Barcelona Family Travel: How to Visit Camp Nou with Kids Camp Nou Museum Camp Nou museum Barcelona FC display

Barcelona Family Travel: How to Visit Camp Nou with Kids Camp Nou scale model in museum

Barcelona Family Travel: How to Visit Camp Nou with Kids Camp Nou Museum Entrance

Eat beforehand

The boy and I left Camp Nou earlier than we wanted to — not because we were finished necessarily, but because we were hungry. The road we walked (to/from Les Corts station) had some cafes and sandwich shops, but many were overpriced because of their proximity to the stadium.

There is plenty to eat in the Camp Nou, as well: we walked past at least one cafe near the entrance, one sandwich shop in the stadium and a fancy restaurant occupies the top floor next to the nosebleed seats. None are cheap, though, so we walked back towards the train station until we found something to our liking.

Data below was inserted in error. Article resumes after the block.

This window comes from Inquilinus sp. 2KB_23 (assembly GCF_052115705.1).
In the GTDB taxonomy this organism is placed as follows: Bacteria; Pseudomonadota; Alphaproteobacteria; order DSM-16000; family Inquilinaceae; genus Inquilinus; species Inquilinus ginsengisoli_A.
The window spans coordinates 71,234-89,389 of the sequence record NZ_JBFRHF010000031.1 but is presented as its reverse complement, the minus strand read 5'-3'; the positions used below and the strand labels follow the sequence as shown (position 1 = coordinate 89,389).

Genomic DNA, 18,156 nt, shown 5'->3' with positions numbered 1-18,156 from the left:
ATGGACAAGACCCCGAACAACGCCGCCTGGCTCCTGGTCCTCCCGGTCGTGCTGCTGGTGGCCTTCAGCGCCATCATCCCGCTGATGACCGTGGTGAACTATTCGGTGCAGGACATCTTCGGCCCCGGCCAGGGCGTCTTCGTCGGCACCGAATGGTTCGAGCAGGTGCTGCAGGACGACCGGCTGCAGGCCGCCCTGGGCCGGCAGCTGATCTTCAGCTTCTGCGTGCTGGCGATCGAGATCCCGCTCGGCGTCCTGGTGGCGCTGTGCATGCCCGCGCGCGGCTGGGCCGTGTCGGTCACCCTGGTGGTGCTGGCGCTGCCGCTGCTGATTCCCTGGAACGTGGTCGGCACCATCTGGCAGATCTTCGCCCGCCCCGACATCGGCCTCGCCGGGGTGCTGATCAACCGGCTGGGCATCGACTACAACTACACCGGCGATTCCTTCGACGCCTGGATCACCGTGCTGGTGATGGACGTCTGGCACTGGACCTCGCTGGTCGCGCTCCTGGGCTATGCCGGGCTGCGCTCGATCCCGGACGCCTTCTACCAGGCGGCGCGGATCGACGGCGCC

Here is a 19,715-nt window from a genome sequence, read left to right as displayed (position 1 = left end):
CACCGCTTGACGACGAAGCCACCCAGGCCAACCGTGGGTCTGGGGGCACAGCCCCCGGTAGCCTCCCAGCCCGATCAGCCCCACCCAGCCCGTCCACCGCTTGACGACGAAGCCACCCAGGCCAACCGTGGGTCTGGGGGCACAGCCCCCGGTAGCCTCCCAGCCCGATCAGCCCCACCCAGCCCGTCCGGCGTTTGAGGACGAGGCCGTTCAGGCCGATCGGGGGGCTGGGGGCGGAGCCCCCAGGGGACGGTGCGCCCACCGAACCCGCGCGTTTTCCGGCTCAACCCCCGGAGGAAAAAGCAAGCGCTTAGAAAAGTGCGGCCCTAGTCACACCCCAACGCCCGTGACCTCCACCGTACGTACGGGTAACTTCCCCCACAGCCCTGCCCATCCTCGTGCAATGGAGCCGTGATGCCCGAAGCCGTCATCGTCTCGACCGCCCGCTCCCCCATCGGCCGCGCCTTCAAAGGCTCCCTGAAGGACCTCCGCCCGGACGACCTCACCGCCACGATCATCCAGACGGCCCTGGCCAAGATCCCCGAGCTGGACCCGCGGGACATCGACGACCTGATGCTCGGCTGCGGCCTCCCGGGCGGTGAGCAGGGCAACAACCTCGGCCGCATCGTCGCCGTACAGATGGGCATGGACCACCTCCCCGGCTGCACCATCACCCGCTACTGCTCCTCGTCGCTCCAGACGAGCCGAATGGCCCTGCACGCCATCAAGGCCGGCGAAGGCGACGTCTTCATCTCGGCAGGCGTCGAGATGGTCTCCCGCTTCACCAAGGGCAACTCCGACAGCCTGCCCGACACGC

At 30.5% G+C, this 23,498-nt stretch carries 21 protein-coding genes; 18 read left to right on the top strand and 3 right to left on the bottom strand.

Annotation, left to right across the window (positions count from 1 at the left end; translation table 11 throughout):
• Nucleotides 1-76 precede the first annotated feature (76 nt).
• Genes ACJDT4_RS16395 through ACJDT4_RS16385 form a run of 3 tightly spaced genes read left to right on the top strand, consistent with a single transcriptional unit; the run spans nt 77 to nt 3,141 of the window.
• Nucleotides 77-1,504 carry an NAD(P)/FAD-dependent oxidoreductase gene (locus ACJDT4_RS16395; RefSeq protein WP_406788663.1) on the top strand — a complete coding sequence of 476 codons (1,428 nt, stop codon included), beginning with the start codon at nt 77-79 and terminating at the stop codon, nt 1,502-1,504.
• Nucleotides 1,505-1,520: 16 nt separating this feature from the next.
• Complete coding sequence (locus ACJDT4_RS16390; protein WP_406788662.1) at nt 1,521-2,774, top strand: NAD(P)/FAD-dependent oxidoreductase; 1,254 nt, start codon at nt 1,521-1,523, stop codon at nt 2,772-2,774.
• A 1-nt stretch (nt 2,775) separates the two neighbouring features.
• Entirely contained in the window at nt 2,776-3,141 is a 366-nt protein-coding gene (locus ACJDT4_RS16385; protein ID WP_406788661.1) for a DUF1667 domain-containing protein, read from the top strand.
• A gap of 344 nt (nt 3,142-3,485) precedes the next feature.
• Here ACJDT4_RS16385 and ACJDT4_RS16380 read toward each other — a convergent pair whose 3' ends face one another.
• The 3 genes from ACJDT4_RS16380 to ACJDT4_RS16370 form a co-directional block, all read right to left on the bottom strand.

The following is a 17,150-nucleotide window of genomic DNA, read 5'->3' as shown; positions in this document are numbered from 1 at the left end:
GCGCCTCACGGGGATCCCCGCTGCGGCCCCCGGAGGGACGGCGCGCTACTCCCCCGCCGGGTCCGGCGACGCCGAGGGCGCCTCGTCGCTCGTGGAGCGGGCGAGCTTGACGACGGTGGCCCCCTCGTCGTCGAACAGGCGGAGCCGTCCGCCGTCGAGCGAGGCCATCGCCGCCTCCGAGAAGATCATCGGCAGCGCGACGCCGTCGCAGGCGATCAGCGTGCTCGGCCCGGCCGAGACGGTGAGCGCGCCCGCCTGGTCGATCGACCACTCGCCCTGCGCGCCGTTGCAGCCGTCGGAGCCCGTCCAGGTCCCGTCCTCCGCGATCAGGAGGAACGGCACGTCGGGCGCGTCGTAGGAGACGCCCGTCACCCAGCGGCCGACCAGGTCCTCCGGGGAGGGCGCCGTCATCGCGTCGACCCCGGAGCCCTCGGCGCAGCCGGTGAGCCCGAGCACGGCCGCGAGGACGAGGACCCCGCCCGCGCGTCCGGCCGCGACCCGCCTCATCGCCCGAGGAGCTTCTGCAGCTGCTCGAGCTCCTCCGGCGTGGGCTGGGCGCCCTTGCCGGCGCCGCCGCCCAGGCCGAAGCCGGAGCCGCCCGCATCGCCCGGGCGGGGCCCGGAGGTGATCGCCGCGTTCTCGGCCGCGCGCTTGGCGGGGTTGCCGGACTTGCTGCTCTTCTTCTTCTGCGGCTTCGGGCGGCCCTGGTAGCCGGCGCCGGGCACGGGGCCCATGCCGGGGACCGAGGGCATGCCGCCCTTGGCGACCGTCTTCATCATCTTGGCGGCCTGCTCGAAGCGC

Beware of the gift shop

To call this a “shop” is an understatement. This is three full floors of Barcelona FC swag: from official jerseys to keychains, and about 10,000 other items. They even sell the grass from the Barcelona FC field. This looks more like a mall than a gift shop. In fact, the boy and I found it hard to find the exit from this place — not because we were shopping, but because it felt like they didn’t want you to leave any other way than past a cash register.

Barcelona Family Travel: How to Visit Camp Nou with Kids Camp Nou Museum Camp Nou museum Barcelona FC shop 2

Barcelona Family Travel: How to Visit Camp Nou with Kids Camp Nou Museum Camp Nou museum Barcelona FC shop Barcelona FC grass

Barcelona Family Travel: How to Visit Camp Nou with Kids Camp Nou Museum Camp Nou museum Barcelona FC gift shop

WHEN DID YOU VISIT CAMP NOU?